I am Chinese, and I grew up in a racist suburb in the mid-west. My family had to move to San Francisco for safety reasons. I now live in Philly, and I thought it would be a safe place since it’s so cosmopolitan. But, this article shakes me to the core. After reading it, every time I look at a black person, I wonder, “Do you hate Asians, too? Are you going to try to beat me up the moment I walk down an alley? Are you a parent of a kid who likes to beat up Asian kids? Did you teach them to hate people like me?” It chagrins me to know that the Civil Rights movement, which worked so hard to free black people from oppression, means nothing to the black youth who are engaging in the beatings at Philadelphia High. Minorities should be helping minorities. In the mid-west, at least minorities would help one another.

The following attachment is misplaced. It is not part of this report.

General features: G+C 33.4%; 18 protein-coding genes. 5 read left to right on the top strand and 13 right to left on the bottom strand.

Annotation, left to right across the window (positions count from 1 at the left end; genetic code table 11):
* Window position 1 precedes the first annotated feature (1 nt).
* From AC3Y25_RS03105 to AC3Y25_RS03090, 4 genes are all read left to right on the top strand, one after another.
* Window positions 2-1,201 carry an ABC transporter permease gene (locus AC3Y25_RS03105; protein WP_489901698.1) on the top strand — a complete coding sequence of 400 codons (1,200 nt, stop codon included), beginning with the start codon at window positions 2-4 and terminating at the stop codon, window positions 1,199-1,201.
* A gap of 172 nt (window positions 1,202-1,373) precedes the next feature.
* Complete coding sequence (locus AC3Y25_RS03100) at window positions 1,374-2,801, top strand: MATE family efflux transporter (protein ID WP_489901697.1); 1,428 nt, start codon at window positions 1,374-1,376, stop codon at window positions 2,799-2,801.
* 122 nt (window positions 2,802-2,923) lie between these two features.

• Jenn

    First of all, the Phildelphia school system is a hot mess. South Philly High is just one school that is seeing the effects from the lack of resources, attention, etc. needed at inner-city schools. There is no accountability from the city to the school system. It’s ONE city and taxpayers pay for both city and school taxes. Where is the accountability from the local government? Where is the accountability from school officials? It starts from the top and trickles down (which reminds me, uh, do school officials even do a background check? WTF is up with LaGreta Brown? How the hell did she get the job, even after her past incidences??). African Americans were the crux of the segregation and violence during the Civil Rights Movement. Well, hello, Philly! Here it is again in 2010 but it’s now African Americans violating and discriminating Asian Americans. There needs to be change!